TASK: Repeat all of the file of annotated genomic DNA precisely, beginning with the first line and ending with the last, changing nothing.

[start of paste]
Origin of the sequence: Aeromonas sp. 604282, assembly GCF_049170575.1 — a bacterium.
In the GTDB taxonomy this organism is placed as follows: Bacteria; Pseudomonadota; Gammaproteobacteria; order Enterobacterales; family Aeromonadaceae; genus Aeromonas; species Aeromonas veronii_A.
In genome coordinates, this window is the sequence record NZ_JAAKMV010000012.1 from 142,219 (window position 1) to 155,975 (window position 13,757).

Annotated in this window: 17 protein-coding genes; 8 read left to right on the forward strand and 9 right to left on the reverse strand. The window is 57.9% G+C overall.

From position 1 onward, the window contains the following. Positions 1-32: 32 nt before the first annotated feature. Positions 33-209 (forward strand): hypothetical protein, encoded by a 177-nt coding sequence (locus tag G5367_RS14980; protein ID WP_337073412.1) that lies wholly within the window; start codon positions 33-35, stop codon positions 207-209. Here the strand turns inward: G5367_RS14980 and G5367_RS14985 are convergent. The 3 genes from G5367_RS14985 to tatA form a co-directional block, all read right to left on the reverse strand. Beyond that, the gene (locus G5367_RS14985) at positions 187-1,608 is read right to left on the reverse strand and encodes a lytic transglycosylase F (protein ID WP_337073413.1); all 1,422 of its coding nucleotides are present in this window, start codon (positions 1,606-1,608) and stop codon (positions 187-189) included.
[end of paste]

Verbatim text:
Origin of the sequence: Aeromonas sp. 604282, assembly GCF_049170575.1 — a bacterium.
In the GTDB taxonomy this organism is placed as follows: Bacteria; Pseudomonadota; Gammaproteobacteria; order Enterobacterales; family Aeromonadaceae; genus Aeromonas; species Aeromonas veronii_A.
In genome coordinates, this window is the sequence record NZ_JAAKMV010000012.1 from 142,219 (window position 1) to 155,975 (window position 13,757).

Annotated in this window: 17 protein-coding genes; 8 read left to right on the forward strand and 9 right to left on the reverse strand. The window is 57.9% G+C overall.

From position 1 onward, the window contains the following. Positions 1-32: 32 nt before the first annotated feature. Positions 33-209 (forward strand): hypothetical protein, encoded by a 177-nt coding sequence (locus tag G5367_RS14980; protein ID WP_337073412.1) that lies wholly within the window; start codon positions 33-35, stop codon positions 207-209. Here the strand turns inward: G5367_RS14980 and G5367_RS14985 are convergent. The 3 genes from G5367_RS14985 to tatA form a co-directional block, all read right to left on the reverse strand. Beyond that, the gene (locus G5367_RS14985) at positions 187-1,608 is read right to left on the reverse strand and encodes a lytic transglycosylase F (protein ID WP_337073413.1); all 1,422 of its coding nucleotides are present in this window, start codon (positions 1,606-1,608) and stop codon (positions 187-189) included.